Is Globalism Dead?

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You will find below a copy of a book review featured on the URBANA 06 website (www.urbana.org). —————————————————-
The Collapse of Globalism

Authors: John Ralston Saul
ISBN: 1585676292
Publisher: Overlook Hardcover
Number of pages: 224
Type of cover: Hard Cover

Summary:
reviewed by Paul Grant

Globalism collapsed between 1995 and 2002. During this seven-year period internal contradictions in the religion called Globalism began to come home to roost: ever-increasing inequalities, surging developing-world debt, and so on.

So goes the main argument of John Ralston Saul’s remarkable book. The Collapse of Globalism is the story of intellectual overreach: an economic philosophy that evolved into a proud theology of salvation for humankind. By eliminating all barriers to trade, the message was, globalism would unleash the forces of creativity in human hearts and would point those hearts toward wealth creation. Preoccupied with global economic opportunities, we would find bad activities like war, injustice and racism too costly to be continued. Thus globalism would lift the whole world out of poverty and would lead to democracy everywhere.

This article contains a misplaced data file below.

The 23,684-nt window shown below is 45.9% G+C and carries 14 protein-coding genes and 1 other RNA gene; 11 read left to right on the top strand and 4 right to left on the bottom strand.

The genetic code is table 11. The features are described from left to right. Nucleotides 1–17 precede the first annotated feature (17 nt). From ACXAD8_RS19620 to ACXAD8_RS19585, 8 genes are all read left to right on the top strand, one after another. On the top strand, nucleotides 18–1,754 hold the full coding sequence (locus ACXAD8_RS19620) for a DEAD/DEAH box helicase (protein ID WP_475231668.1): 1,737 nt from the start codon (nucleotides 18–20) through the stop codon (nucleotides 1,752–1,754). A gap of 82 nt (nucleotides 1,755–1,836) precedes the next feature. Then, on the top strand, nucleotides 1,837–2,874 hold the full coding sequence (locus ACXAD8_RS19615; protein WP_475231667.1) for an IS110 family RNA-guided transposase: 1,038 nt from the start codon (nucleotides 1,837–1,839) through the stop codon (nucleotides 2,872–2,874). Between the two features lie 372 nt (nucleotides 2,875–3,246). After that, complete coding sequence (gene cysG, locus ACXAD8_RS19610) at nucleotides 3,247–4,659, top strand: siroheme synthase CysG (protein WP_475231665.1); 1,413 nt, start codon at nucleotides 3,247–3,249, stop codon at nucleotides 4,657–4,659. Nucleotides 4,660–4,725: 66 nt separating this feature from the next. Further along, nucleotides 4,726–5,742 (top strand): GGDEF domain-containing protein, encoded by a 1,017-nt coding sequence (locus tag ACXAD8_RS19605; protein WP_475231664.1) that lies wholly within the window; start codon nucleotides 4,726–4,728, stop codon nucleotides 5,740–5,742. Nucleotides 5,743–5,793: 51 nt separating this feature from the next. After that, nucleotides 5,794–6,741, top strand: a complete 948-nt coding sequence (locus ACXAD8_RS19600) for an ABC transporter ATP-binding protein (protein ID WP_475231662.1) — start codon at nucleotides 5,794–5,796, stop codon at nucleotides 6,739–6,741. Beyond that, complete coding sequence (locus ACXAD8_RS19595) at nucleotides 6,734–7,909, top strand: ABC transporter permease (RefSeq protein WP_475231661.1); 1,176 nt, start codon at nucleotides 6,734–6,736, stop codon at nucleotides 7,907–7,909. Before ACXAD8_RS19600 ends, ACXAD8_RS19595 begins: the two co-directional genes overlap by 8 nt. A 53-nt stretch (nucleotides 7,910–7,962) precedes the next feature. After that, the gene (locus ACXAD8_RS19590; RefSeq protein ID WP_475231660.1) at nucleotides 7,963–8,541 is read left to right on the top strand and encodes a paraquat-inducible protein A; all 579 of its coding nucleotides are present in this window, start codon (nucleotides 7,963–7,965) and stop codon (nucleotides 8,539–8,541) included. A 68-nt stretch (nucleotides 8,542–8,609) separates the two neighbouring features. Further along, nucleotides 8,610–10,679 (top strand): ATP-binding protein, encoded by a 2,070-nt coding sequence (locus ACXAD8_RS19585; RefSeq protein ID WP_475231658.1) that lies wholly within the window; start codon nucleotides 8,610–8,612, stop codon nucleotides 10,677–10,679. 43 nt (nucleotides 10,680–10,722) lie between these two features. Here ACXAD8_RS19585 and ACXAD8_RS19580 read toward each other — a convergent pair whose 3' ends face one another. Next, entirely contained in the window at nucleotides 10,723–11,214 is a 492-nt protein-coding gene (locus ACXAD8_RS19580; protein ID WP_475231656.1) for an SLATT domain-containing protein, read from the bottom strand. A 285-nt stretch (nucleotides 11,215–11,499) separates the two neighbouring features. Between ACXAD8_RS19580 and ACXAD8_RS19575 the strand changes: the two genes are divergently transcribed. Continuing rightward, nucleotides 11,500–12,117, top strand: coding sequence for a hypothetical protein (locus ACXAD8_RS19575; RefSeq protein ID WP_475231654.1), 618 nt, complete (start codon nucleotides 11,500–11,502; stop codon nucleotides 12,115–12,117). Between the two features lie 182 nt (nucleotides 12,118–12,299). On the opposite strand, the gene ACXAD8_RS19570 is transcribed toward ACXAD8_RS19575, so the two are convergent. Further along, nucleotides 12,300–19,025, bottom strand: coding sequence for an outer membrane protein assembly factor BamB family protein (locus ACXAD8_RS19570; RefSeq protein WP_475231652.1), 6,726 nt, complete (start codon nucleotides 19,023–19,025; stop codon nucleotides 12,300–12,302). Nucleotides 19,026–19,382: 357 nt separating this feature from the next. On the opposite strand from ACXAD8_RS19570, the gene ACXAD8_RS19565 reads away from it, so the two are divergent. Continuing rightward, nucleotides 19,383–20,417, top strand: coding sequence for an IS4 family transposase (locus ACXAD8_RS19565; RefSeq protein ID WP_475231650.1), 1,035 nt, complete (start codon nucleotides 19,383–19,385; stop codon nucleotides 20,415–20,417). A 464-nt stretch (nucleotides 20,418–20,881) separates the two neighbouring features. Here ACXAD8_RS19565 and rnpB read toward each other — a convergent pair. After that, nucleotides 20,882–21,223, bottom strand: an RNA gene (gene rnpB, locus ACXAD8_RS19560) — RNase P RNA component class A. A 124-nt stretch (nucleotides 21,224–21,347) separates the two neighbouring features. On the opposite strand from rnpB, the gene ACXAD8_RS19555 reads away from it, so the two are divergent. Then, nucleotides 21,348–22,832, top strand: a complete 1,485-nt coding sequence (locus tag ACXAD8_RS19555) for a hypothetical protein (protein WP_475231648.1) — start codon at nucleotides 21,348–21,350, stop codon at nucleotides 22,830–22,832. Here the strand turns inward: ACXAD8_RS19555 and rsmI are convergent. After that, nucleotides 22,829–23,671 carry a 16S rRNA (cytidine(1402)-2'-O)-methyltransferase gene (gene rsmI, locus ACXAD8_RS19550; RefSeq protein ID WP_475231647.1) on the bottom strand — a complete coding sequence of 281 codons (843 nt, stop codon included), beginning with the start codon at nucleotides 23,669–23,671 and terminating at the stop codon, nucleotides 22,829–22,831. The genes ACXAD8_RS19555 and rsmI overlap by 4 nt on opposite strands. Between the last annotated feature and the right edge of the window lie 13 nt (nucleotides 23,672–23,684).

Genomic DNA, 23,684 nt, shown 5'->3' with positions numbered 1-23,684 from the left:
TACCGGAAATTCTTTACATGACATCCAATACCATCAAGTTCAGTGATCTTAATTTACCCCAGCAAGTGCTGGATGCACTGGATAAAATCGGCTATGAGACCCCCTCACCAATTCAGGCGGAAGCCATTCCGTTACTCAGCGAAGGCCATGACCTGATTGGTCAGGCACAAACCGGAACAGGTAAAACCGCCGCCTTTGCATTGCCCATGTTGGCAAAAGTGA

Most telling about all these promises was the blind optimism of it all: Globalism’s true believers felt (and continue to feel), that history was on their side, and that the sooner we aligned our systems to favor unlimited global trade, the sooner our problems would disappear.